Wichita Recordings was founded in 2000 by friends Mark Bowen and Dick Green. Originally, the duo had both met while they were both working for Creation Recordings in London (Creation’s roster included Oasis, My Bloody Valentine, and The Jesus and Mary Train). When Creation dissolved in 1999, that became the beginning to Wichita, and in an interview with Bowen, he discusses the moment when Creation owner Alan McGee approached him about the idea of starting his own label:

 “When Alan and Dick stopped doing Creation, Alan took me to one side and told me to do my own label. I had never had any intentions of doing it, I was only thirty and thought I was too young. But a couple of weeks later me and Dick sat down for a drink and he said he wanted to do a label but he wasn’t ready to do one on the scale of Creation by the end. He wanted to do something which only involved us, something smaller but we would be really into. He wanted to build something slowly, and not be in any rush. So I thought, that sounds more like it, more my kind of scene! Starting a record company to sell a million records sounded like hard work, this sounded more like a sensible way to find my way back into life after Creation ended.” [Clash Music Interview] 

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Where it all began.

The first album to release under Wichita would be one to envy; Bright Eyes album Fevers and Mirrors. The story goes that Bowen stumbled upon Bright Eye’s music on the Saddle Creek website, and was compelled to buy an EP and check it out. Bowen was impressed, and the Bright Eyes were signed. However, Wichita Recordings had been under the impression that the band was already a huge success in the USA, when the band, in actuality, had only sold around 900 copies of their music. Apparently, they signed the band for a pretty good sum, but as it’s known, Bright Eyes would make that money back, becoming one of the bigger indie darlings of the decade. Today, Wichita Recordings still works with Conor Oberst (lead singer of Bright Eyes) in producing and distributing his solo music.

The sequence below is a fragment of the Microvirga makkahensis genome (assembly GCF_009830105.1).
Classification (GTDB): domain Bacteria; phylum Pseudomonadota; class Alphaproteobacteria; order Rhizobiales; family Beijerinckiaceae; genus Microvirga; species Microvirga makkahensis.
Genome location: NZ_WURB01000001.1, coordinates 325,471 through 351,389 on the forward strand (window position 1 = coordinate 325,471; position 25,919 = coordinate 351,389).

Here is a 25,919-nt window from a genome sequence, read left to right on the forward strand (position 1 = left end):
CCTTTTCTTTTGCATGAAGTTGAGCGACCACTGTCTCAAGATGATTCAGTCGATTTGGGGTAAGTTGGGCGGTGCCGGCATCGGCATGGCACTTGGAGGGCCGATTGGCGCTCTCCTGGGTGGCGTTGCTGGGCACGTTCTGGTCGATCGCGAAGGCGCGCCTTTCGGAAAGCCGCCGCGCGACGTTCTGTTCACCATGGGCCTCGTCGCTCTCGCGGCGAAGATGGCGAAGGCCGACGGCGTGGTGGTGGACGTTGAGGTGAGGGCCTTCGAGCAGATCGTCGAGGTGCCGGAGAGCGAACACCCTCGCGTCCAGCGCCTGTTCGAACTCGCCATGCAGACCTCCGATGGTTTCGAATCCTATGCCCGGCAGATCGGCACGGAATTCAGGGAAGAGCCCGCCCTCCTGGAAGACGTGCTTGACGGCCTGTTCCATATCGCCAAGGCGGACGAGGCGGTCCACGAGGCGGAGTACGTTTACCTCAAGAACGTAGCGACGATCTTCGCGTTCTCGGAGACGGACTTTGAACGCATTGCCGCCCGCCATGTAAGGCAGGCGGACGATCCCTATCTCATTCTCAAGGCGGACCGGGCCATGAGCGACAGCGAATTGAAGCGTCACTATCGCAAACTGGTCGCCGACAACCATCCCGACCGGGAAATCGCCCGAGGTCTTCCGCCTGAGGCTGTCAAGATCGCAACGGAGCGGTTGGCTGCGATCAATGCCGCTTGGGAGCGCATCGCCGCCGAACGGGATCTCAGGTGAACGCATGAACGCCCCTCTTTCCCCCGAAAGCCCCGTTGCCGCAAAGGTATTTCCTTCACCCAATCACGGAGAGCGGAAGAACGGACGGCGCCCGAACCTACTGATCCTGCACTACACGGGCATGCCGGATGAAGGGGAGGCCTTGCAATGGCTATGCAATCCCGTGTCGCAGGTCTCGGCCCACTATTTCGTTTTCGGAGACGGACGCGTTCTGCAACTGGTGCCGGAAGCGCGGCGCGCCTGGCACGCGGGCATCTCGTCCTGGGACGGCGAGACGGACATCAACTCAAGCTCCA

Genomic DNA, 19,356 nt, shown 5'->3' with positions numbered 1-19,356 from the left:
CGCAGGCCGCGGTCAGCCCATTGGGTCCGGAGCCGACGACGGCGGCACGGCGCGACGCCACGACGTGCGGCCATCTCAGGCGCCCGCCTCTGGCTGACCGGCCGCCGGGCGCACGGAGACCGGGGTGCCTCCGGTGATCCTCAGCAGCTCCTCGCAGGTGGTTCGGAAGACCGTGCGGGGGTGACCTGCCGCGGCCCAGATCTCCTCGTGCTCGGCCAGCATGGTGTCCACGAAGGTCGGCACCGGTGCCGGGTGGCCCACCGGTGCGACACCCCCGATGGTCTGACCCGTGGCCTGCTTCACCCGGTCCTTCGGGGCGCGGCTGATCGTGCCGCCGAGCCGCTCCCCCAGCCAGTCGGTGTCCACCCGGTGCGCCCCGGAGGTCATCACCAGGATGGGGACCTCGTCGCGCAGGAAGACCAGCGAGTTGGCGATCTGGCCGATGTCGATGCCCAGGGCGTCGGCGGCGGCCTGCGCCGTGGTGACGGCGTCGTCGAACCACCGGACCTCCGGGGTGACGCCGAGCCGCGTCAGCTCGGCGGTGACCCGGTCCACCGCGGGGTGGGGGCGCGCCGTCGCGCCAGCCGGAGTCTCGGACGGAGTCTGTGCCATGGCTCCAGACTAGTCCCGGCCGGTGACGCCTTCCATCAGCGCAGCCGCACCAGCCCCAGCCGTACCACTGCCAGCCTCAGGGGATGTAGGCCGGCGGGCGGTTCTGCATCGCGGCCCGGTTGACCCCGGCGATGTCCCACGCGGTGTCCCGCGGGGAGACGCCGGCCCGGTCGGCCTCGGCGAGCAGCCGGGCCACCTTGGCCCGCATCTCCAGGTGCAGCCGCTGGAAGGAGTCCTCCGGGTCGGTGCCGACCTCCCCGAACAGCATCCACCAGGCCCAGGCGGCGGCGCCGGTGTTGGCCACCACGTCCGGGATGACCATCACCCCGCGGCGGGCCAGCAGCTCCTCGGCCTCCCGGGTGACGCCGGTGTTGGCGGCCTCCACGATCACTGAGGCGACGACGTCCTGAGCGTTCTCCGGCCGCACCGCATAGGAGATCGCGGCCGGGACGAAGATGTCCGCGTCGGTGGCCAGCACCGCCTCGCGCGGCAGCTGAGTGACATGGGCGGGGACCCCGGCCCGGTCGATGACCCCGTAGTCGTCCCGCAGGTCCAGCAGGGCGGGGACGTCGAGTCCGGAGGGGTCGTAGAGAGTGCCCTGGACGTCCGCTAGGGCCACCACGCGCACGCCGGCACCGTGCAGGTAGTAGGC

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Conor Oberst of Bright Eyes.

A few years down the line, Wichita had gone through some bouts of upset. Two of their biggest acts, Yeah Yeah Yeah’s and My Morning Jacket had moved to major labels after blooming success under Wichita. However, the guys at Wichita would accidently stumble upon a band that would change it all for the label. That band is Bloc Party:

“It was the Saturday before Christmas and I was meant to be home in Wales, but I missed my train and thought I’d wait and see this band. Went to the ICA and it was completely empty. I fell in love with them. It was really odd – my touchstones were The Smiths and for Dick it was New Order, and Bloc Party seemed to sound like both. Kele struck me as a Morrissey heir; his words were fantastic. He was a reticent star, but magnetic nonetheless.” [Time Out Bahrain Interview] 

Bloc Party would be asked to sign to Wichita Recordings, and their album, Silent Alarm, became a huge success for the band and the label. Silent Alarm (features songs Banquet, Helicopter, and So Here We Are) would sell approx. 61,000 albums in its first week in the UK, and in the USA the album reached #7 on Billboard Top Independent Albums in 2005. The album would eventually go to sell over a million copies, and Silent Alarm was certified platinum.

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First Aid Kit doing Karaoke.